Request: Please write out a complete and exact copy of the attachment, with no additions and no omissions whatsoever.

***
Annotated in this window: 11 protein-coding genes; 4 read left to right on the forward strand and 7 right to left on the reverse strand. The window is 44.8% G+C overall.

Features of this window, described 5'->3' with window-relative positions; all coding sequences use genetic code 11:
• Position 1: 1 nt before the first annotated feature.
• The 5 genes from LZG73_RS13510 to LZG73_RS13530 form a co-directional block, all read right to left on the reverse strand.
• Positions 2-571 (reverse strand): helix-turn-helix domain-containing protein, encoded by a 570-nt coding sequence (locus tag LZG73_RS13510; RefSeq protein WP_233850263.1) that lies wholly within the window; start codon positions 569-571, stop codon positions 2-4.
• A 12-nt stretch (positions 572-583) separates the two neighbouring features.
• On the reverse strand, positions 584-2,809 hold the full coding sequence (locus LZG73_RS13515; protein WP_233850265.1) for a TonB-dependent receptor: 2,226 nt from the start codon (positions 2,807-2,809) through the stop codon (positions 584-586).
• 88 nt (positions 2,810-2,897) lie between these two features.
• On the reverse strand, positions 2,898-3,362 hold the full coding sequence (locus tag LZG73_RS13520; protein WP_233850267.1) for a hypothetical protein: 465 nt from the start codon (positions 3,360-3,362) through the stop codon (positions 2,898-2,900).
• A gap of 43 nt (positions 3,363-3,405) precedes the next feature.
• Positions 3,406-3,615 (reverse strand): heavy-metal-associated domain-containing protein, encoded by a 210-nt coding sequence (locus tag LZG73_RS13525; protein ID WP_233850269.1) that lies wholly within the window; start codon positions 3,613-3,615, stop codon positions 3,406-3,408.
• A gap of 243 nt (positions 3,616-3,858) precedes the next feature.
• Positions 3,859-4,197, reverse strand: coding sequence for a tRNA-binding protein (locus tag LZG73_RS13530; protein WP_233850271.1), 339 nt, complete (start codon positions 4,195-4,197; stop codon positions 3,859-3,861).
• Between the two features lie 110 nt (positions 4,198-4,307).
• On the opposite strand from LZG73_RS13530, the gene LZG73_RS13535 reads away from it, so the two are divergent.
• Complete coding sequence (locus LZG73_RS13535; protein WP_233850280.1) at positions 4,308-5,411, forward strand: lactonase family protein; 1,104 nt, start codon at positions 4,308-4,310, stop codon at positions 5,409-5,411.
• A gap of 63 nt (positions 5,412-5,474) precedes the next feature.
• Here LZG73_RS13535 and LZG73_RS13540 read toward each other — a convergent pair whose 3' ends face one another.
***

Annotated in this window: 11 protein-coding genes; 4 read left to right on the forward strand and 7 right to left on the reverse strand. The window is 44.8% G+C overall.

Features of this window, described 5'->3' with window-relative positions; all coding sequences use genetic code 11:
• Position 1: 1 nt before the first annotated feature.
• The 5 genes from LZG73_RS13510 to LZG73_RS13530 form a co-directional block, all read right to left on the reverse strand.
• Positions 2-571 (reverse strand): helix-turn-helix domain-containing protein, encoded by a 570-nt coding sequence (locus tag LZG73_RS13510; RefSeq protein WP_233850263.1) that lies wholly within the window; start codon positions 569-571, stop codon positions 2-4.
• A 12-nt stretch (positions 572-583) separates the two neighbouring features.
• On the reverse strand, positions 584-2,809 hold the full coding sequence (locus LZG73_RS13515; protein WP_233850265.1) for a TonB-dependent receptor: 2,226 nt from the start codon (positions 2,807-2,809) through the stop codon (positions 584-586).
• 88 nt (positions 2,810-2,897) lie between these two features.
• On the reverse strand, positions 2,898-3,362 hold the full coding sequence (locus tag LZG73_RS13520; protein WP_233850267.1) for a hypothetical protein: 465 nt from the start codon (positions 3,360-3,362) through the stop codon (positions 2,898-2,900).
• A gap of 43 nt (positions 3,363-3,405) precedes the next feature.
• Positions 3,406-3,615 (reverse strand): heavy-metal-associated domain-containing protein, encoded by a 210-nt coding sequence (locus tag LZG73_RS13525; protein ID WP_233850269.1) that lies wholly within the window; start codon positions 3,613-3,615, stop codon positions 3,406-3,408.
• A gap of 243 nt (positions 3,616-3,858) precedes the next feature.
• Positions 3,859-4,197, reverse strand: coding sequence for a tRNA-binding protein (locus tag LZG73_RS13530; protein WP_233850271.1), 339 nt, complete (start codon positions 4,195-4,197; stop codon positions 3,859-3,861).
• Between the two features lie 110 nt (positions 4,198-4,307).
• On the opposite strand from LZG73_RS13530, the gene LZG73_RS13535 reads away from it, so the two are divergent.
• Complete coding sequence (locus LZG73_RS13535; protein WP_233850280.1) at positions 4,308-5,411, forward strand: lactonase family protein; 1,104 nt, start codon at positions 4,308-4,310, stop codon at positions 5,409-5,411.
• A gap of 63 nt (positions 5,412-5,474) precedes the next feature.
• Here LZG73_RS13535 and LZG73_RS13540 read toward each other — a convergent pair whose 3' ends face one another.